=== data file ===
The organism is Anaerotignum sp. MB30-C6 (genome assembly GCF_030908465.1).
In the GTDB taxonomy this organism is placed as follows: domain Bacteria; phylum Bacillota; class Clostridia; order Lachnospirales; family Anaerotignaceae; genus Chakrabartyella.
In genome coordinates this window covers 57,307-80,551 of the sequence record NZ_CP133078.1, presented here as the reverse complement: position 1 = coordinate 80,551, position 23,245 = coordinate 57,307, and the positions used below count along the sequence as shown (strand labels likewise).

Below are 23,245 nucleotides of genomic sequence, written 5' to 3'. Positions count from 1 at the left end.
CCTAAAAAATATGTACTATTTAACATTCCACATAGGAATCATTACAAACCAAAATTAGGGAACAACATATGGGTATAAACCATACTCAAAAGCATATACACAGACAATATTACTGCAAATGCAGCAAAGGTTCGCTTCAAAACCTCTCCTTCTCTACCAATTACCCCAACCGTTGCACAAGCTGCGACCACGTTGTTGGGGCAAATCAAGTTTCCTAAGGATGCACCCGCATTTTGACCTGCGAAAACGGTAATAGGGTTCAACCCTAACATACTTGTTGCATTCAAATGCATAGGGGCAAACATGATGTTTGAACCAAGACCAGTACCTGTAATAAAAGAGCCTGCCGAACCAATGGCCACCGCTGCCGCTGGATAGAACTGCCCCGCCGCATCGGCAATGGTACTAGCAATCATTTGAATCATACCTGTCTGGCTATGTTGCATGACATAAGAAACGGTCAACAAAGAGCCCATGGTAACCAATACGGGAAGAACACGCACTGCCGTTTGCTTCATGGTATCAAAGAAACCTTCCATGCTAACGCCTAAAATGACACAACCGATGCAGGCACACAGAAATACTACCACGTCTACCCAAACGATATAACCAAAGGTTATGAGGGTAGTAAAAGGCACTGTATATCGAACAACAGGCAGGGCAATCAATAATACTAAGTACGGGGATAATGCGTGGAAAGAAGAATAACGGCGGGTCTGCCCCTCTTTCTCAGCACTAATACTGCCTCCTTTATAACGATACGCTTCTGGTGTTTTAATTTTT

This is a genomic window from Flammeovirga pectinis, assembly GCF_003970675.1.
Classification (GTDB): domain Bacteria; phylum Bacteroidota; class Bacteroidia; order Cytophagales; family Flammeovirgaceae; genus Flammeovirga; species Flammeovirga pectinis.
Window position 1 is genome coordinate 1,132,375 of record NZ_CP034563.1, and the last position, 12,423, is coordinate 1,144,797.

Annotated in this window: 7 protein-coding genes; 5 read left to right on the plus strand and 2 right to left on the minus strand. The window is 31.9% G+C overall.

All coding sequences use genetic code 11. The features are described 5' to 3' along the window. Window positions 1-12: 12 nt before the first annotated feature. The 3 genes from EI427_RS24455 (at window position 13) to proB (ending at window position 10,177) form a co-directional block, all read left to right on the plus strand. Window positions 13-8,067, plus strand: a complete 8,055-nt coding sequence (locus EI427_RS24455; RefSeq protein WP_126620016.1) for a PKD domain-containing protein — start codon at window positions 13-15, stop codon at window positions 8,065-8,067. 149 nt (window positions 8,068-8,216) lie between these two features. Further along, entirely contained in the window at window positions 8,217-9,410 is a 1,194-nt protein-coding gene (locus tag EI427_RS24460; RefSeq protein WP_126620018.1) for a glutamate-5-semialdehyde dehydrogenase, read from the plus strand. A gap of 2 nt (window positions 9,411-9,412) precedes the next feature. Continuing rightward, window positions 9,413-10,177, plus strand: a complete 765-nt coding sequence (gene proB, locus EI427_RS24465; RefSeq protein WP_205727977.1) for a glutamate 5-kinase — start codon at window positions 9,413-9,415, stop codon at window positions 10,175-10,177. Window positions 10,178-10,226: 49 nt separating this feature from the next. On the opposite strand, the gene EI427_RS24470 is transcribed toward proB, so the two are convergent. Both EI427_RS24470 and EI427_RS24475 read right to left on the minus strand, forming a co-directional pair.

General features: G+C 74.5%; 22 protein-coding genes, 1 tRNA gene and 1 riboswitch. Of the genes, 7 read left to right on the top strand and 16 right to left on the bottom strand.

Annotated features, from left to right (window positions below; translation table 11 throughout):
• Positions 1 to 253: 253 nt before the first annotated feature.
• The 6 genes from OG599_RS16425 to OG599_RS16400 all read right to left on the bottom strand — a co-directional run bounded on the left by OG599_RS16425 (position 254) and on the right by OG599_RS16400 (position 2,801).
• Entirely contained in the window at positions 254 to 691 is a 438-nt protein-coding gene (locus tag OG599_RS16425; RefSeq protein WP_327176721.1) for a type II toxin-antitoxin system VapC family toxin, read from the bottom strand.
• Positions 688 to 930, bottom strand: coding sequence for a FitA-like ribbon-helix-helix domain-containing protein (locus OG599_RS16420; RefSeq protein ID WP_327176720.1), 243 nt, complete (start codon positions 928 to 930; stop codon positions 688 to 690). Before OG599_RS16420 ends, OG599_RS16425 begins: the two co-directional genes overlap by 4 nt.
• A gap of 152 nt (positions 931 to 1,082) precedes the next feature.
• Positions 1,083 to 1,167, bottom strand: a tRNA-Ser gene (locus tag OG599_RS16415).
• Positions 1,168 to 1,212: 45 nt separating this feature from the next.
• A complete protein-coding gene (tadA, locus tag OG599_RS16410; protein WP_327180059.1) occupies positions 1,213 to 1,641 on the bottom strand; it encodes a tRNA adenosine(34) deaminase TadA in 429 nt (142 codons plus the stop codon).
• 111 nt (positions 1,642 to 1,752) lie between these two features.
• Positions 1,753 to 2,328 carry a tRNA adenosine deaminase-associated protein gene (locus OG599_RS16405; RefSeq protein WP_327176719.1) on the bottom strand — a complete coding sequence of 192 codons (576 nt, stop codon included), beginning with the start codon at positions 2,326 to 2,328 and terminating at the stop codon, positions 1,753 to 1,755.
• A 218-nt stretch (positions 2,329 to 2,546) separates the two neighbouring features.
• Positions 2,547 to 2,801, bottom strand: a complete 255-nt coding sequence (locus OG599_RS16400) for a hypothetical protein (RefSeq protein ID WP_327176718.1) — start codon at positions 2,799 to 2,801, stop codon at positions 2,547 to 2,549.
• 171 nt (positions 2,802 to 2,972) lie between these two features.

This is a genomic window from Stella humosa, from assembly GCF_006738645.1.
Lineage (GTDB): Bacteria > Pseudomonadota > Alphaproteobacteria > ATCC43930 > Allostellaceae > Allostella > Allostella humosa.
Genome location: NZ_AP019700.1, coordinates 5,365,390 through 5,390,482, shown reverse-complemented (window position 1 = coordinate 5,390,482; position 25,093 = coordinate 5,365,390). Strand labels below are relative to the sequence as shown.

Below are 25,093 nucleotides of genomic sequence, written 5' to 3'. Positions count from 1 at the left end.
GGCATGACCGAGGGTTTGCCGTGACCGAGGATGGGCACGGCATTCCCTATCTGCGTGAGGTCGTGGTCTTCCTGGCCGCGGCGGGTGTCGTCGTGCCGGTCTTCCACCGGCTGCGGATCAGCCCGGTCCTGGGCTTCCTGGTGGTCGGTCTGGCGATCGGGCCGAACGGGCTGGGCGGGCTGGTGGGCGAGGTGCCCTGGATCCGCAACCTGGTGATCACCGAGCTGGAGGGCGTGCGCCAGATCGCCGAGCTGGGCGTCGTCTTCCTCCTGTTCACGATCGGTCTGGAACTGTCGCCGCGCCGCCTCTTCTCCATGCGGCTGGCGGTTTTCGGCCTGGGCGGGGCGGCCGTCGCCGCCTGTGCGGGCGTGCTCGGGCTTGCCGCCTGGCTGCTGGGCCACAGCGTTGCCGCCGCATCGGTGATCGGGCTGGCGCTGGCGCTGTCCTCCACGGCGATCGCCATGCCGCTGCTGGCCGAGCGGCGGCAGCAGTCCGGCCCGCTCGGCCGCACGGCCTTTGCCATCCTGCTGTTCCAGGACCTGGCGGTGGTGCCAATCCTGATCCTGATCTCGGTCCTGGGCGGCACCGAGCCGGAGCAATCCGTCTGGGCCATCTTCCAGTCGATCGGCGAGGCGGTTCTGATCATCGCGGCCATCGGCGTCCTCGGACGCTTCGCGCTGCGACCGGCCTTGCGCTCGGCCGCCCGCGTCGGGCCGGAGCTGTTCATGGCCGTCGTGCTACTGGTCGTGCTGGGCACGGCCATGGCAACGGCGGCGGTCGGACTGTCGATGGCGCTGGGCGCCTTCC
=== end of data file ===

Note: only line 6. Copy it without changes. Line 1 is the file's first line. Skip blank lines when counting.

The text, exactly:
This is a genomic window from Flammeovirga pectinis, assembly GCF_003970675.1.